By JAEL GOLDFINE
It is the nature of music composed with machines and technology to possess similar sounds, similar to the that way manufactured goods are all identical. Thus, in digital genres like electronic, it is essential to avoid a mass-produced sound. Today, tools and software for music manipulation and production can be downloaded onto your average 21-year-old Daft-Punk-wannabe’s sticker-decorated Macbook. This has perhaps democratized the industry, but it has also flooded YouTube and SoundCloud with infinite pulsing, beeping, bopping and droning homemade electronic mush. This abyss of generic, B-grade electronic music makes it a competitive industry, in which risk and creativity are essential.
Voices, Phantogram’s second studio album, does not entirely fail in this respect, but it certainly is not pushing the envelope or bashing down any artistic walls. The album grinds, vibrates and pulses with a sinister, industrial theme. Amid all the buzz and machinery, this album does not quite find its groove; its inconsistencies in lyricism, rhythm and beat weaken the album and create a disconnect between the listener and the Greenwich Village duo, blurring their artistic intent. Some tracks are aloof to the point of being boring and others are more engaging, danceable and urgent, but their disparities make the album feel a little cluttered and off-balanced. Phantogram has slowed down, become more dark, droning and gentle, a turn away from their first, more dynamic album Eyelid Movies. There is little real experimentation or risk on Voices, which is essential for a relatively new artist like Phantogram’s heralded sophomore album. As far as electronica semi-rock goes, it is inoffensive, yet the whining vocals and pulsing breathy beats are often pleasant. There are several haunting moments, lyrical successes and Sarah Barthel’s vocals shine as always, but over all, it would not be terribly difficult for this album to get mistaken by non-connoisseurs of electronica (such as myself) for musical pulp.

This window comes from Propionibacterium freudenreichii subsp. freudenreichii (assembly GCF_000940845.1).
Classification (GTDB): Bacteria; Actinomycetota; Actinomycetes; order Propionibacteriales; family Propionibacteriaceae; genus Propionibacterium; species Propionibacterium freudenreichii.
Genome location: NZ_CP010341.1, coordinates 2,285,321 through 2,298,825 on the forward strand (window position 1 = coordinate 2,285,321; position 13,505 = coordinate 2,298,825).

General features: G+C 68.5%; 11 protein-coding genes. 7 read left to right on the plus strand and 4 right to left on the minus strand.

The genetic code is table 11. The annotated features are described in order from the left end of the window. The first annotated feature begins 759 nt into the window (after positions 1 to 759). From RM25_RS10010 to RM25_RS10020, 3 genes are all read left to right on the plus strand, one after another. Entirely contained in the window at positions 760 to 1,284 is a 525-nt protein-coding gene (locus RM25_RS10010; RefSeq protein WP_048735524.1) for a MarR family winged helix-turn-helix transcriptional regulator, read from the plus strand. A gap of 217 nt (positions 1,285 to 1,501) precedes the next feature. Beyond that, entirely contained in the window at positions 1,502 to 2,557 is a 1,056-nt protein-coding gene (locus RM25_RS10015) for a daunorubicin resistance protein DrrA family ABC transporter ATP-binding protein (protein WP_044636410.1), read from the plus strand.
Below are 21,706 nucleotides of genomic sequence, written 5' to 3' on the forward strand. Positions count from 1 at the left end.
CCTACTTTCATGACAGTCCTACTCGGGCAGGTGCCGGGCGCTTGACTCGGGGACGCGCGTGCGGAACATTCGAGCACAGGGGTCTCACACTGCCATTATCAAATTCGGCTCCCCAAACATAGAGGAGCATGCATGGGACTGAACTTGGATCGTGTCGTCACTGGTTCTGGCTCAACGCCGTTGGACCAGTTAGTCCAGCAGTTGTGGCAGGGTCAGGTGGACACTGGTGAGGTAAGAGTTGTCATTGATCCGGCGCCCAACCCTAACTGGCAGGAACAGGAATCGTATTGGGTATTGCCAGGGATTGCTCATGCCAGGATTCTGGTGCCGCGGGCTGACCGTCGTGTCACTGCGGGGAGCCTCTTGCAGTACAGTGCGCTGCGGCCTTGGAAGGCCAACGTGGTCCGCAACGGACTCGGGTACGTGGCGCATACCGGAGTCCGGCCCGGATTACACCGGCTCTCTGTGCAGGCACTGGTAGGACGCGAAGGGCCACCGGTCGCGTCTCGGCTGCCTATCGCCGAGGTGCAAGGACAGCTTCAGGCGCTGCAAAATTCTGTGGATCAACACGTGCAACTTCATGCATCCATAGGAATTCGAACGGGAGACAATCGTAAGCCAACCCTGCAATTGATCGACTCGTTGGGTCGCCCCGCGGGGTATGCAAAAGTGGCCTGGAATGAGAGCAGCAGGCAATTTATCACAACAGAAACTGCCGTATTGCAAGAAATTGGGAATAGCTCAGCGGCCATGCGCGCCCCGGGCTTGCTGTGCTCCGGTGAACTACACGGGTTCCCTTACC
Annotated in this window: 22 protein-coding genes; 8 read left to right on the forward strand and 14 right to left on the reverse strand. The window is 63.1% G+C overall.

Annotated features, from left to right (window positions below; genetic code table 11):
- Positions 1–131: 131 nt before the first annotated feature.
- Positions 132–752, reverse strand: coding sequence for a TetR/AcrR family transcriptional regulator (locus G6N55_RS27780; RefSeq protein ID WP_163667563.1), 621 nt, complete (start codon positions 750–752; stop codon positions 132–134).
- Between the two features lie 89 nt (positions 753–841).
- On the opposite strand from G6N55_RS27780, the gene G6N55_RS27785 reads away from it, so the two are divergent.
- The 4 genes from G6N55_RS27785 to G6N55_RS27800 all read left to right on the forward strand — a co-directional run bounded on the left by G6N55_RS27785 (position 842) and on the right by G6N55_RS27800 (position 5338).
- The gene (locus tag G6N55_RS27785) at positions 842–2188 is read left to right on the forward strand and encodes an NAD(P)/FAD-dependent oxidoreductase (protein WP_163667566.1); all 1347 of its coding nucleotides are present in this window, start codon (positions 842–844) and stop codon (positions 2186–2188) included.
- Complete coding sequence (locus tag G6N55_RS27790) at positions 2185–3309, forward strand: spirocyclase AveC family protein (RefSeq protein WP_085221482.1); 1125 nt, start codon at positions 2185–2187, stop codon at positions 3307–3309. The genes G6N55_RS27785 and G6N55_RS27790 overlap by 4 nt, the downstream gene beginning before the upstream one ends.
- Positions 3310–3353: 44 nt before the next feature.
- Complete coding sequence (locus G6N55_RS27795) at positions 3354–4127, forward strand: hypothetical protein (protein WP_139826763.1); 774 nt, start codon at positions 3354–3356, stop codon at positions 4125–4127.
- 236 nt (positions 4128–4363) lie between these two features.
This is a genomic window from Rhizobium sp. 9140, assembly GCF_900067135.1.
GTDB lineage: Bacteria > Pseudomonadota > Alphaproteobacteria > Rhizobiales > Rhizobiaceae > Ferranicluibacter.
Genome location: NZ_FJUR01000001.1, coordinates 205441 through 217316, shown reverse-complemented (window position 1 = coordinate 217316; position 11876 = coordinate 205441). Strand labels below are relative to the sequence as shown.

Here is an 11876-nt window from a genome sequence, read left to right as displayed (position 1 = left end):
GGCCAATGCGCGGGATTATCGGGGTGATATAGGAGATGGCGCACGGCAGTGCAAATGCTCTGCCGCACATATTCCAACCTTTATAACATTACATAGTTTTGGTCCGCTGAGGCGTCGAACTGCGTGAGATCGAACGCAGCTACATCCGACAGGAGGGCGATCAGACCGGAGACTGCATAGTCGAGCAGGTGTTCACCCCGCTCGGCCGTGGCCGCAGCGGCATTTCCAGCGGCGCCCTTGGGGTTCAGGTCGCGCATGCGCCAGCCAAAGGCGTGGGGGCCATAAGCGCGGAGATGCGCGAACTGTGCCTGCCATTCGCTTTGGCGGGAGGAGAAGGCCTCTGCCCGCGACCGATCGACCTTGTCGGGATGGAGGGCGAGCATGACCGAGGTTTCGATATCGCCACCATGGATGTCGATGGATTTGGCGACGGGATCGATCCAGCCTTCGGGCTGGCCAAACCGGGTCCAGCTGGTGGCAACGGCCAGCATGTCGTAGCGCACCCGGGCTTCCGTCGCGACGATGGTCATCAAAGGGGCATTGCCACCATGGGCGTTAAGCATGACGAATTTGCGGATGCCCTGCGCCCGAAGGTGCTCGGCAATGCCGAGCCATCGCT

Thematically, the album jumps around. The first several tracks are brooding, spacey and paranoid, playing with sanity, reality and illusion. The piece then gets a little crisper and brighter, varying track to track, from screechy melodies to lighter love songs. “Nothing But Trouble,” a soft buzzing song to go insane to, includes the eerie standout line, “they’re eating all my shotgun smiles.” Later, the catchier “Fall In Love” becomes guilty-pleasure grotesque: “ Love, it cut a hole into your eyes … now you’re burning alive.” Lyrically, Phantogram can’t seem to find a consistent theme.
Other songs have an indie softness about them that confuses and disconnects the album. In “Never Going Home,” a track that steps away from Voices industrial grind, Josh Carter repeats the romantic refrain, “If this is love, I’m never going home,” creating a perfect blurry song for summer nights. “Bill Murray,” a quirkily-titled, dreamy ballad about loneliness and loss, apparently intended to conjure the image of a forlorn Bill Murray, also falls along these lines.
One deeply redeeming quality that pervades the album is the ethereal wail of Sarah Barthel’s vocals. Soulful and synthy, sometimes howling and sometimes hauntingly soft, she distinguishes the album from homemade electronic mush. In one surprising moment, probably my favorite of the whole album, “Blackout Days” drops from echoey buzzing to a sweet piano interlude, during which the lights go out, the machines turn off and we can really hear Barthel’s voice. Transparent, quiet clarity is not what someone listening to Phantogram (or electronic in general) is looking for, but the moment of silence and voice that breaks the continuous grind and churn is truly lovely.
All in all, Voices does have some stand-out bits and pieces — Barthel’s vocals, an engaging industrial drone, surprising acoustic moments, a good love song here and a wailing urgent track there. An avid folk fan who generally shies from electronic or techno, a few songs will definitely make my morning walk-to-class playlist, but unfortunately, it does not hold together cohesively enough to add up to a whole that is greater than the sum of its parts.
This album, as well as other tracks from this week’s Test Spins, can be spun HERE: